It totally serves the purpose I wanted it for. It's FOSS. Contacts, calendar and tasks synced between devices. Files accessible anywhere and backed up to external storage. I can stream my own music. There's the ongoing satisfaction of having it work. I love it! Big thanks to Nacho Parker at ownyourbits for the hard work of putting this out there.

NextCloudPi

Learning to code. You're good enough. A worthwhile effort.

So I have been learning to code using Python. It started as a distraction over the Christmas holidays in 2019. It's now November 2020. I've coded way more days than not over that time. #100 days straight? Most likely and more than once. Not been counting.

Coding exercises, tutorials, blogs, websites, podcasts and so on. Enjoyed reading posts on dev.to where I'm learning the language and getting a feel for the culture of the development world. There's much talk about impostor syndrome. Seems it pretty endemic. Not heard it referred to as much with reference to any other endeavour. Something perhaps to do with a lot of developers being self taught and/or that learning on the job is a prerequisite and necessity to stay match fit.

Getting stuck with things right now. Final stage of a 'hard' project on Jet Brains Academy and just not getting it. Learning Python (easy); learning to program (hard). Codecamp says I'm -

codecamp

Completing exercises and small projects is no longer enough to keep making progress. Shame as I was enjoying the illusion the pace had created! Deliberate practice might be what's needed from now.

Deliberate practice is not a comfortable activity. It requires sustained effort and concentration. The people who master the art of deliberate practice are committed to being lifelong learners—always exploring and experimenting and refining.

My interest is starting to wane. I've been avoiding getting on. Finding other distractions. Not having so much fun. Asking myself if I can even be bothered with it anymore. That could be the impostor syndrome in disguise. See you're already getting the traits! Perhaps it's not that you can't be bothered it's that you don't think you're good enough. Let that shit go!

Coding skill is an attribute I would like to have. Here's to the effort deliberate practice takes!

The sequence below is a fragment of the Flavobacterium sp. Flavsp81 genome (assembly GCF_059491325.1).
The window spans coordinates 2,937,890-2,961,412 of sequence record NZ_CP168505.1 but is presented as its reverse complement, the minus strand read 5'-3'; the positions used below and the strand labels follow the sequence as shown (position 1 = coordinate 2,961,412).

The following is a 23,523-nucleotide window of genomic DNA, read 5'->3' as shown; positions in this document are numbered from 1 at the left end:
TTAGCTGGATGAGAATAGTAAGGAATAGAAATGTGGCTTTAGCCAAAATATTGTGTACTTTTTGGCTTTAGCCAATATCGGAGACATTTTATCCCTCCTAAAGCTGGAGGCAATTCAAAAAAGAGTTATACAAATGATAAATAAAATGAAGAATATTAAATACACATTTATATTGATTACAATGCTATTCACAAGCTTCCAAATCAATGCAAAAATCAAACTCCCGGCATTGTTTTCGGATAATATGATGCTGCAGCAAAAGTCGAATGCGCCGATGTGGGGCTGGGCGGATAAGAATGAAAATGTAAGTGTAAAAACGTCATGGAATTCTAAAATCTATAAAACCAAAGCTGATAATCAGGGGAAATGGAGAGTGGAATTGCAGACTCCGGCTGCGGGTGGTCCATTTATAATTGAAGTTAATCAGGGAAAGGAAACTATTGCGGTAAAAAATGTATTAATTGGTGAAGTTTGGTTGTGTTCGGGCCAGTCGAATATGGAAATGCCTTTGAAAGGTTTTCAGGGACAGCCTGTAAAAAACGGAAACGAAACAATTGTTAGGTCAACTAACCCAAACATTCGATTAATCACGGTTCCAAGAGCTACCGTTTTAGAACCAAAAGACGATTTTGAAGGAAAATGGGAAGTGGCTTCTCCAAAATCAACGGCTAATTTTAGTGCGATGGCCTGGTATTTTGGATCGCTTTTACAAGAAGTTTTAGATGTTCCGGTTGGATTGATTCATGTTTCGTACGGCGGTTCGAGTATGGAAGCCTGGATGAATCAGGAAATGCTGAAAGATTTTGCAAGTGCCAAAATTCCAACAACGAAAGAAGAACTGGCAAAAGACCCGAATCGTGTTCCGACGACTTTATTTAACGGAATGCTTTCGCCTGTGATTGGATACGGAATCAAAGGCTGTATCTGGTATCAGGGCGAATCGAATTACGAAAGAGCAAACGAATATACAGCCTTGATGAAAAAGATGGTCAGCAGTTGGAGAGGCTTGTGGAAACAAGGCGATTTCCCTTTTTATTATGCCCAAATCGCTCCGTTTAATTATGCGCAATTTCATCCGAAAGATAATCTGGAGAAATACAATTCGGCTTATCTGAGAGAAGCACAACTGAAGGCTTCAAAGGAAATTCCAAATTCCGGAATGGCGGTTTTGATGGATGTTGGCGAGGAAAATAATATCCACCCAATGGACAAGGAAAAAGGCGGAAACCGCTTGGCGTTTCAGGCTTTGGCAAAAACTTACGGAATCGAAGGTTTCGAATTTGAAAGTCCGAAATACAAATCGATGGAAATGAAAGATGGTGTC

Monday 2nd November 2020

I have been using Standard Notes for a few years now. The functionality has improved progressively over this time. The latest update to the desktop client 3.5.1 has all notes decrypted and on display very quickly.

I moved over to Standard Notes having tried a number of other different note keeping apps. It was a laborious process transferring everything I had in Evernote. Worthwhile though and I have never looked back.

Standard Notes ticks boxes for privacy, longevity, FOSS and ownership of data. The simple UI and rendering is a plus. Syncing between devices is as expected. I only use a few extensions and those I do work great. Back up and restore has been flawless. Very reassuring.

I have been aware of Listed for a while. I like the platform. The simplicity. Not been minded to use it much though. Had a go now and then out of curiosity but nothing more. I have kept a blog for years using Wordpress. Neglected a blog for years might now be more accurate to say. Times have moved on. An over-engineered solution and way more than I use. The notion of posterity has kept it going. I shall archive, shut down and move on.

The intention now is to start using Standard Notes / Listed to support my learning to program using Python. I often read how easy it is to learn how to code using Python. Depends what your reference point is I guess. I've been at it since December 2019. No prior related experience. I have got to the point of understanding that learning Python is not the same as learning to program. That realisation is perhaps a useful measure of the level I am at with it. In that regard learning Python to an intermediate level has I suppose been quick and easy. To keep moving forward from this point is the aim.

So then posts here shall be about all that and the odd bit of Linux related stuff I come across and find helpful. Desktop (Ubuntu), mobile (Pine Phone) and Raspberry Pi. Maybe a bit about cycling. Long distance audax. Perhaps the odd comment on unrelated ideas that I'd feel some benefit from thinking about, writing down and sharing. That kind of thing.